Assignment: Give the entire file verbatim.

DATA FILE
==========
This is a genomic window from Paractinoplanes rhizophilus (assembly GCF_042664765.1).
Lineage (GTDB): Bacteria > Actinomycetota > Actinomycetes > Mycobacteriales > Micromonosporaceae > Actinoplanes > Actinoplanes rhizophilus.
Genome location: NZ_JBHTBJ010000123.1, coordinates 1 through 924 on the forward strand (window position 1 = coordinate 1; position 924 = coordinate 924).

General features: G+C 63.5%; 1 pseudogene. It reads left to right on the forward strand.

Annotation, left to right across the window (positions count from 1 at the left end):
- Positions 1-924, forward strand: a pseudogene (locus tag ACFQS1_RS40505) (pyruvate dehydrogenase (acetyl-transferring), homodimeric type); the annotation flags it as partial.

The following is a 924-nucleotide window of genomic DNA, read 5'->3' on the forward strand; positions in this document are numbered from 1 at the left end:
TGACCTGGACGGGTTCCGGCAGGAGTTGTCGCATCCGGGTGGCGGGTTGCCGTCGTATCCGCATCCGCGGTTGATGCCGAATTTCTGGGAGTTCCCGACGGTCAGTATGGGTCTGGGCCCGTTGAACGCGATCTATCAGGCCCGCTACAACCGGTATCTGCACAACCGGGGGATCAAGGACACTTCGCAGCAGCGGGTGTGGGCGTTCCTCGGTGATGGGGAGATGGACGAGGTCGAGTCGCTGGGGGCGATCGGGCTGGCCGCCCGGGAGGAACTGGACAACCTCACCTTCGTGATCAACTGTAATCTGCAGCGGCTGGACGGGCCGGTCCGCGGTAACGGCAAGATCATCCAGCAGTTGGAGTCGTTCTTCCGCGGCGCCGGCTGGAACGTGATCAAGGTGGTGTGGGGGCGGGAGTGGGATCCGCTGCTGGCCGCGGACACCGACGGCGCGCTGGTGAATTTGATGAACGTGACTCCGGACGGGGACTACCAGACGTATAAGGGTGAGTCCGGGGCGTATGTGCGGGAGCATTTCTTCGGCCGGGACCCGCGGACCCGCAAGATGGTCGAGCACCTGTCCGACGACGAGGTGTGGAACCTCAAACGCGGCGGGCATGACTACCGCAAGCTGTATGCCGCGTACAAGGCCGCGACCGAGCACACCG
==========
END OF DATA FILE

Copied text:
This is a genomic window from Paractinoplanes rhizophilus (assembly GCF_042664765.1).
Lineage (GTDB): Bacteria > Actinomycetota > Actinomycetes > Mycobacteriales > Micromonosporaceae > Actinoplanes > Actinoplanes rhizophilus.
Genome location: NZ_JBHTBJ010000123.1, coordinates 1 through 924 on the forward strand (window position 1 = coordinate 1; position 924 = coordinate 924).

General features: G+C 63.5%; 1 pseudogene. It reads left to right on the forward strand.

Annotation, left to right across the window (positions count from 1 at the left end):
- Positions 1-924, forward strand: a pseudogene (locus tag ACFQS1_RS40505) (pyruvate dehydrogenase (acetyl-transferring), homodimeric type); the annotation flags it as partial.

The following is a 924-nucleotide window of genomic DNA, read 5'->3' on the forward strand; positions in this document are numbered from 1 at the left end:
TGACCTGGACGGGTTCCGGCAGGAGTTGTCGCATCCGGGTGGCGGGTTGCCGTCGTATCCGCATCCGCGGTTGATGCCGAATTTCTGGGAGTTCCCGACGGTCAGTATGGGTCTGGGCCCGTTGAACGCGATCTATCAGGCCCGCTACAACCGGTATCTGCACAACCGGGGGATCAAGGACACTTCGCAGCAGCGGGTGTGGGCGTTCCTCGGTGATGGGGAGATGGACGAGGTCGAGTCGCTGGGGGCGATCGGGCTGGCCGCCCGGGAGGAACTGGACAACCTCACCTTCGTGATCAACTGTAATCTGCAGCGGCTGGACGGGCCGGTCCGCGGTAACGGCAAGATCATCCAGCAGTTGGAGTCGTTCTTCCGCGGCGCCGGCTGGAACGTGATCAAGGTGGTGTGGGGGCGGGAGTGGGATCCGCTGCTGGCCGCGGACACCGACGGCGCGCTGGTGAATTTGATGAACGTGACTCCGGACGGGGACTACCAGACGTATAAGGGTGAGTCCGGGGCGTATGTGCGGGAGCATTTCTTCGGCCGGGACCCGCGGACCCGCAAGATGGTCGAGCACCTGTCCGACGACGAGGTGTGGAACCTCAAACGCGGCGGGCATGACTACCGCAAGCTGTATGCCGCGTACAAGGCCGCGACCGAGCACACCG